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Summary: Explore what God means to be a Christian.

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Intro

*What comes to your mind when you hear the phrase “born again? “Freak,” Cult,” “Crazy,” “Weirdo.”

* Lady whose mom said, “Oh no! Please tell me you are not one of those born agains!”

* “Born again” has been done a great disservice by Christians, especially those on certain “Christian” networks. It gives that weirdo vibe to many, especially, I’ve learned, in the Northeast.

So, I want to settle the issue for our hearts. What does the Bible, namely Jesus Himself, mean, by “born again”? Why did Jesus choose that weirdo phrase? What does “born again” reveal about God? What does “born again” reveal about you and me? Does “born again” carry hope that can help us, improve us, free us, set us right? What does “born again” have to do with the meaning, significance, and joy in life?

Why this series “The Born Agains”? To Explore what God means to be a Christian.

Why “Born Again?” 1) We have seen hundreds people come to saving faith in Jesus in past few months! I want you to understand exactly what’s happened to you. 2) On a different note, I have considered how the majority of our nation considers themselves “Christian.” Yet, you look at the moral heart of our nation, and something’s off. So, how many consider themselves Christians, but are not? Let me get personal. I love you enough.... I’m for your joy and soul. How many of you, perhaps, consider yourself Christian, or even religious/spiritual, but have never been “born again?”

John 2:23-3:21

Vs. 23-24

First, we find here that Jesus is God. There is only one other place where one is mentioned of knowing the hearts of men. And that is spoken in a prayer of King Solomon about God Himself in 1 Kings 8:39. This is a subtle allusion by John to tell us that Jesus is God. God Himself uses “born again,” even while people may mock it.

Then a crowd that “believed” in Jesus’ name when they saw his miracles. This is not saving belief (context). They just believed he was somehow connected to God because they were impressed with his miracles. A prophet of some sort. We’ll come back to that. So don’t ever think if you could just see a bona-fide miracle you will believe in Jesus. Miracles aren’t enough. The devil himself knows and believes that Jesus is a miracle-worker. And with that context, we now meet a man named Nicodemus.

John 3:1-2

Nicodemus was one of those in the crowd who believed in Jesus as a miracle doer, not Messiah. Jesus knew this too, despite how flattering his words are to Jesus. It reminds me of Pastor Allistair Begg’s words, when he said, “Flattery is like perfume. Sniff it. But don’t swallow it.” And we’ll see that Jesus didn’t even sniff it, much less swallow.

Nicodemus was a Pharisee. Many today hold the Pharisees in a negative light, as the ultimate hypocrites, ultimately responsible for Jesus crucifixion. But in the first century they were highly respected for their deep devotion and scholarship. They studied the Law (Torah) for hours every day, praying for hours every day, tithing on everything they owned. They were passionate about obeying every letter of God’s law (ten commandments) and living the perfectly moral life.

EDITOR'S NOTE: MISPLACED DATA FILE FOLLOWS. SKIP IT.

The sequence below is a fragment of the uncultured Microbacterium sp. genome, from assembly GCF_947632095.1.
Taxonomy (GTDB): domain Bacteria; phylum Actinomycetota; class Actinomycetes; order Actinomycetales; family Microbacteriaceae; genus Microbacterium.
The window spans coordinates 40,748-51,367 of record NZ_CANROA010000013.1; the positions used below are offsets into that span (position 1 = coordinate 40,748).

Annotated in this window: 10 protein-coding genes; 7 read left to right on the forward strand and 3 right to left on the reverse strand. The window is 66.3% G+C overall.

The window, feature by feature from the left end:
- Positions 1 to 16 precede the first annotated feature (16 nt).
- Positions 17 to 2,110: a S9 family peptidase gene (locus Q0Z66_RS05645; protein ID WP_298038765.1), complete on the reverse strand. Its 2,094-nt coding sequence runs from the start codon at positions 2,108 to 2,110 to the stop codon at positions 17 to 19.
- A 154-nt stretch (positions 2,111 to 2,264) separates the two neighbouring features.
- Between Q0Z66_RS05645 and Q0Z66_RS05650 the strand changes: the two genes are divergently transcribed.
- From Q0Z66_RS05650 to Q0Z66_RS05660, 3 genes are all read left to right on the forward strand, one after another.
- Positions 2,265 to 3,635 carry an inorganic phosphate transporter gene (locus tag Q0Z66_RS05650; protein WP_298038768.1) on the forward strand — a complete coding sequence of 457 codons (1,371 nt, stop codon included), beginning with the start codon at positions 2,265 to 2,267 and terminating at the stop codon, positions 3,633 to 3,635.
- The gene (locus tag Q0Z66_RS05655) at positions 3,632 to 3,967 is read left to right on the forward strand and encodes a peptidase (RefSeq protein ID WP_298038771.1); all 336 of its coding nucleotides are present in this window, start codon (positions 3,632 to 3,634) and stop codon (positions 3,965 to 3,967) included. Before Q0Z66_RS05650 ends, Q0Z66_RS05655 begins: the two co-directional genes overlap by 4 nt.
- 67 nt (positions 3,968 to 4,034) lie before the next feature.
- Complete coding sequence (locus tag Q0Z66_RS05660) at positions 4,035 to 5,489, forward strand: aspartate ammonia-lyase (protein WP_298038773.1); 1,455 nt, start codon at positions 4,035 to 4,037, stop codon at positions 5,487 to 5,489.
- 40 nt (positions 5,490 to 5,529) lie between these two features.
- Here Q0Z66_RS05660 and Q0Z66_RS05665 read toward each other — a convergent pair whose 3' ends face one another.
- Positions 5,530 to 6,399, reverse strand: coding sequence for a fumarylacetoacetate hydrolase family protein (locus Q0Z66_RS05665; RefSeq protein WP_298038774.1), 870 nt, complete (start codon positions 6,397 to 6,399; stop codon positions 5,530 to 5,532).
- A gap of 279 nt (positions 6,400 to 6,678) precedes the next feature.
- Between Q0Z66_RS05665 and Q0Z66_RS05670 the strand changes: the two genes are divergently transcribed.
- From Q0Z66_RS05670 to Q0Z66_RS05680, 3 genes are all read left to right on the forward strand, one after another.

We find that Nicodemus wasn’t only a religious man, a Pharisee, but “a ruler of the Jews.” As one commentator put it, in 21st Century terms, Nicodemus was kind of like a U.S. Senator or Supreme Court Justice. In other words, he was an elected official who sat on a religious council of about 70 men who judged various disputes and settled legal matters to keep the Roman government from getting involved. Only the most highly respected, esteemed, leading men would be elected to such a prestigious position. // He comes to Jesus at night, perhaps not wanting to be seen publicly because it might cost his religious reputation and political standing.

Question shouldn’t be why did He come to Jesus at night, but why did He come to Jesus at all? Emptiness. Rule-keeping/religious perfection to earn God’s favor, political power that he worked so hard for, high esteem from not just the people but his colleagues, and perhaps he’s still empty. Something’s still missing. I like Nicodemus because he’s nearing the end of himself and risks to explore Jesus further. That’s a great first step. Coming to the end of yourself and exploring the claims of Jesus..

John 3:3

Oh no He didn’t!? Yes He did. Jesus just cut him off. And little do we realize that Jesus is backing him, and you and me (all humanity) into a desperate corner when he does so.

Why didn’t Jesus let him get his question out? Because John already told us that Jesus “knew what was in a man.” And what Jesus saw in Nicodemus’ heart was a heart far from God, though externally a very religious man. A “good” man, but a man separated from God. And though he didn’t finish his question, if his question lines up with two other encounters Jesus had with people in the book of John, his question was going to be, “How do enter into the kingdom of God? /How do I inherit eternal life? How must I be saved?” This is the ultimate question that runs like lava underneath our life’s crust. A search for meaning, significance, freedom from guilt and shame, something “more” that life, religion, and trinkets do not give us. But he had been seeking answers to life’s ultimate questions in his religion and rule-keeping/good works.

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William Schwartz

commented on Mar 27, 2014

What a great break down of John 3. Thank you sir.

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